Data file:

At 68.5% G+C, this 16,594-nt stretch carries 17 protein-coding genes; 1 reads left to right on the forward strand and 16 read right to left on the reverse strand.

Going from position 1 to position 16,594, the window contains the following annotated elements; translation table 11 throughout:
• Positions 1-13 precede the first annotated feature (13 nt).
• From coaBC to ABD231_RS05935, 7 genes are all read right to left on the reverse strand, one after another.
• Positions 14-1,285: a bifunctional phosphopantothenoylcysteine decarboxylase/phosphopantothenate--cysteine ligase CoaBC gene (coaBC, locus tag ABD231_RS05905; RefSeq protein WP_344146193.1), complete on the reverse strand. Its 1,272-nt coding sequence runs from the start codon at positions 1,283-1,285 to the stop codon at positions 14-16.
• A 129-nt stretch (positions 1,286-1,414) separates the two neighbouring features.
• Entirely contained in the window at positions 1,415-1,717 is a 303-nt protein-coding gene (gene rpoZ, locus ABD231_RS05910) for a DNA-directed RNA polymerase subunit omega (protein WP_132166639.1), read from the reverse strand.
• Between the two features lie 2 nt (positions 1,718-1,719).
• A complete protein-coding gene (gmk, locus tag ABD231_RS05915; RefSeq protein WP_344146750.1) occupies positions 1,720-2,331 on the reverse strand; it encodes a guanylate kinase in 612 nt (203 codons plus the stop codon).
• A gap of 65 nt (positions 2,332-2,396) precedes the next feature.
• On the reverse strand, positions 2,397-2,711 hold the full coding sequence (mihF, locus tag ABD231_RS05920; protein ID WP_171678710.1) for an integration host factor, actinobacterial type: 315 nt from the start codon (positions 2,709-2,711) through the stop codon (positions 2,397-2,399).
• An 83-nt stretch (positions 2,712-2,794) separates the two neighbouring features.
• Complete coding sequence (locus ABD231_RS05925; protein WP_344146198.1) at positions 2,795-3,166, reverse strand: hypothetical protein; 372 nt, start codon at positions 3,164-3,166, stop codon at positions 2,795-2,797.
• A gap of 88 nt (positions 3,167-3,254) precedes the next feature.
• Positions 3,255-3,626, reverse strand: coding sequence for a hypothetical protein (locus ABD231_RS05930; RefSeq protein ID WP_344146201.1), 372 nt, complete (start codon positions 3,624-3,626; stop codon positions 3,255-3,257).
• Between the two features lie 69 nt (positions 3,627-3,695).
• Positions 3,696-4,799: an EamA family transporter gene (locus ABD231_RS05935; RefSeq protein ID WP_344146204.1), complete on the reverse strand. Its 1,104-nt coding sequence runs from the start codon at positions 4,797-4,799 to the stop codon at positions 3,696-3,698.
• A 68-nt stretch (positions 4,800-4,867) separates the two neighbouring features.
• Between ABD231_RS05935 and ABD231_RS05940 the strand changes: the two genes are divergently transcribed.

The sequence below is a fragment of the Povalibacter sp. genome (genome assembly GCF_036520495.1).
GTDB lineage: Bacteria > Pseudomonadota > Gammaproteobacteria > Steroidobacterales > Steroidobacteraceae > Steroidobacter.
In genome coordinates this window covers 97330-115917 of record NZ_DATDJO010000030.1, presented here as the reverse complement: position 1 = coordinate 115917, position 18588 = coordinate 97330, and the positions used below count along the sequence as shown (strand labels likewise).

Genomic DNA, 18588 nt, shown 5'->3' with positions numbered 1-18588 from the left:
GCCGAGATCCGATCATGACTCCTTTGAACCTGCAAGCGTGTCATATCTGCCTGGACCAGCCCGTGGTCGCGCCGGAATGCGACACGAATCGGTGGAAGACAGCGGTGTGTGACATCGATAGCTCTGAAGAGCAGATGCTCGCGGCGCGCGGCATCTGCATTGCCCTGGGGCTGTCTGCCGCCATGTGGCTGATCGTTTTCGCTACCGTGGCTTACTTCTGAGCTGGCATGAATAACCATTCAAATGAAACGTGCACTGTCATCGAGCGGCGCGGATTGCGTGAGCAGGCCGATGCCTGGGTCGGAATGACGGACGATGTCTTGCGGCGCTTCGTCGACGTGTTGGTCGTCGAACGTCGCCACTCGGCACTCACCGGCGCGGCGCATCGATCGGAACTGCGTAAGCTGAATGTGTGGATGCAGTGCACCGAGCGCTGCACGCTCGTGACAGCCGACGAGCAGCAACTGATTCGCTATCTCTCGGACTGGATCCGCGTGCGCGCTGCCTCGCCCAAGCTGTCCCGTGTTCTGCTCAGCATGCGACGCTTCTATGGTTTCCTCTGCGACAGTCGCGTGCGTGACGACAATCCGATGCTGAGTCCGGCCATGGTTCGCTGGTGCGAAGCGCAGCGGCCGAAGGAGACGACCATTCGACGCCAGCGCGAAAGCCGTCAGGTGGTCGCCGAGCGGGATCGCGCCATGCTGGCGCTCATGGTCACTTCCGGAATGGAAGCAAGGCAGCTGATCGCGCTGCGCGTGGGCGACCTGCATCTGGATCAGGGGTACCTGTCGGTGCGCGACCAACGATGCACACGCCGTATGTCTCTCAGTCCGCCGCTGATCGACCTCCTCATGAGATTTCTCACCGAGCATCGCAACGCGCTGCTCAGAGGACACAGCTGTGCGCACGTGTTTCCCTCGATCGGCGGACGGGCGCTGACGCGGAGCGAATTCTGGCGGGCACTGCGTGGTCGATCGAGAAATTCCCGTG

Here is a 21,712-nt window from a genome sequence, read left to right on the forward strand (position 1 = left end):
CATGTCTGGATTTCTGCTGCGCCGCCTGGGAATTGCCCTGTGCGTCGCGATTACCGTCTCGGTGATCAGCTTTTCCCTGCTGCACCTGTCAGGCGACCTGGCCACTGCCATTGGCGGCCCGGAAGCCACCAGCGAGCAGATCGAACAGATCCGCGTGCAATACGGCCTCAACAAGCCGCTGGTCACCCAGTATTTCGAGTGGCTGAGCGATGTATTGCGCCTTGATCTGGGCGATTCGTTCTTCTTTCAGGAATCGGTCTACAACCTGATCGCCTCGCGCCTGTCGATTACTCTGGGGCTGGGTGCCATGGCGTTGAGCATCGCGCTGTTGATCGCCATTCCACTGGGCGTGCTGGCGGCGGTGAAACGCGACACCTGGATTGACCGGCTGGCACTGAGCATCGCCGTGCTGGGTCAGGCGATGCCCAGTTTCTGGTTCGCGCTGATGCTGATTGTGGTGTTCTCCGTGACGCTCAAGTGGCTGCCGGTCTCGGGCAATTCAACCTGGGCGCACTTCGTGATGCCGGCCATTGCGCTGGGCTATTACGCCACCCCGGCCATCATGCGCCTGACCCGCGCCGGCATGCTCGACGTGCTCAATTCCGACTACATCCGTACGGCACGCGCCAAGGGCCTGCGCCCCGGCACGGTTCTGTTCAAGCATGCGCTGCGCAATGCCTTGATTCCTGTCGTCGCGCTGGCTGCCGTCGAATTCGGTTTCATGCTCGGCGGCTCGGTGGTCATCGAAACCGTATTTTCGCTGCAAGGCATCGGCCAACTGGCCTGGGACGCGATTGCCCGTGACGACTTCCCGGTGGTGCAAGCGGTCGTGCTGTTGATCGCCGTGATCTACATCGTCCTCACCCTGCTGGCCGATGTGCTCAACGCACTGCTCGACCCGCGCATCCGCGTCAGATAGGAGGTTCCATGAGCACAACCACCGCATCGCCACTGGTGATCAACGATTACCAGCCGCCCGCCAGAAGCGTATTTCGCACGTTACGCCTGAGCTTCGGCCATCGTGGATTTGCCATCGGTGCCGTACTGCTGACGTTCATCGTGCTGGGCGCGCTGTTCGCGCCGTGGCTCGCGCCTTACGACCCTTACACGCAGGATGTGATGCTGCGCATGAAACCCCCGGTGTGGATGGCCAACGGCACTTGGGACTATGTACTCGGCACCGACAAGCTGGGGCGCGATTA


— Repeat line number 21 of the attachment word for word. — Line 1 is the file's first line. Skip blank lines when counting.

GTDB lineage: Bacteria > Pseudomonadota > Gammaproteobacteria > Steroidobacterales > Steroidobacteraceae > Steroidobacter.